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SKU: EA2241

A rare Egyptian Carnelian Fish Amulet, Amarna Period, ca 1352-1336 BCE

Sale price2,500 USD

This object qualifies for free USA shipping and a flat rate fee of $60 if shipping internationally.

The nb3w, (nekhau) pendant takes the form of a fish, the loop at its nose was used to attach it to the plait of a young child or girl as a charm to prevent drowning. This very fine example, in the form of a tilapia fish, is beautifully carved from fiery red carnelian and featuring individually-depicted scales and dorsal fins.

The first known mention of fish amulets is in the Westcar Papyrus, a literary text dating to the Middle Kingdom whereby King Sneferu is feeling bored and depressed and his chief priest suggests he take a boat ride with the most beautiful women in his harem. They all go out on the lake and Sneferu is enjoying himself when one of the women loses a green fish-shaped jewel from her hair and stops rowing. She refuses Sneferu's offer to replace it and so he calls to the chief priest, who is also on the boat, to do something. The priest parts the waters of the lake, retrieves the jewel, and then closes the waters again. Sneferu is pleased, the women row on, and the priest is rewarded.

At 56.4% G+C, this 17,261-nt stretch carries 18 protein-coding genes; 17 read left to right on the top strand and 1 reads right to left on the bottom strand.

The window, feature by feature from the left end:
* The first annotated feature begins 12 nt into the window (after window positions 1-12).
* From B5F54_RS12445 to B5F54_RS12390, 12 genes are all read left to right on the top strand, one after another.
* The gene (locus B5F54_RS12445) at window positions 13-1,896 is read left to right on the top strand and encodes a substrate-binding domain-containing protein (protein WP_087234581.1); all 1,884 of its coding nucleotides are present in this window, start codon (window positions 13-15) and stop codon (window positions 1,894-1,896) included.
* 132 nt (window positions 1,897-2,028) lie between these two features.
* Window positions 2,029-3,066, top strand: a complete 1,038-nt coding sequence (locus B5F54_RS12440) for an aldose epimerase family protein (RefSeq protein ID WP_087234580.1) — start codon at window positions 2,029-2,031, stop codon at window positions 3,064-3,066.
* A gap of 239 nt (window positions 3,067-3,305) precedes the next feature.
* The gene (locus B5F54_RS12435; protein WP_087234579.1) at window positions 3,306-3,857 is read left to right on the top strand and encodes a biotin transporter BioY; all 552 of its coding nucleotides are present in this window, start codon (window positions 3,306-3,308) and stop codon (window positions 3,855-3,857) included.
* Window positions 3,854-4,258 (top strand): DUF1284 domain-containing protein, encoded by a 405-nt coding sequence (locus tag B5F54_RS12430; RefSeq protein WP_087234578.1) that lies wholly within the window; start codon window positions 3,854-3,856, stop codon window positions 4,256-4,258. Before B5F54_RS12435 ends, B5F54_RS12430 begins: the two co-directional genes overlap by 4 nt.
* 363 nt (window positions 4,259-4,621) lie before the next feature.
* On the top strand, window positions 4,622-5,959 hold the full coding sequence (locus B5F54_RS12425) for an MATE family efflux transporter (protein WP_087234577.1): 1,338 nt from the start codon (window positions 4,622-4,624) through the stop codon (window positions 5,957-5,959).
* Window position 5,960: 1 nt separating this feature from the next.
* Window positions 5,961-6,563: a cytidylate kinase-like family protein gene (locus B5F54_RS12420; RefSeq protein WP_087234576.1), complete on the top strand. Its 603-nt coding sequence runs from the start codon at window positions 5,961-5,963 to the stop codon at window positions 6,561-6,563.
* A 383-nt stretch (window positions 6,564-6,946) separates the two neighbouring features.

For a similar example in faience, See; Carol Andrews, Amulets of Ancient Egypt, no. 93c, page. 93.

Condition:  The amulet is intact and in excellent condition overall.  A very fine example.

Dimensions: Height: 1 inch (2.5 cm)

Provenance:  Tel-el-Amarna excavation, Philip Mitry collection, with original Mitry tag #7896-897. Mitry ran the Anglo-American Bookshop (est. 1869) in Cairo, Egypt from the early 1920s and also dealt antiquities from the shop with an official license (#90) until he left for California in the 1960s, thereafter a private Hollis, Queens, NY collection, then by descent.

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A rare Egyptian Carnelian Fish Amulet, Amarna Period, ca 1352-1336 BCE
A rare Egyptian Carnelian Fish Amulet, Amarna Period, ca 1352-1336 BCE Sale price2,500 USD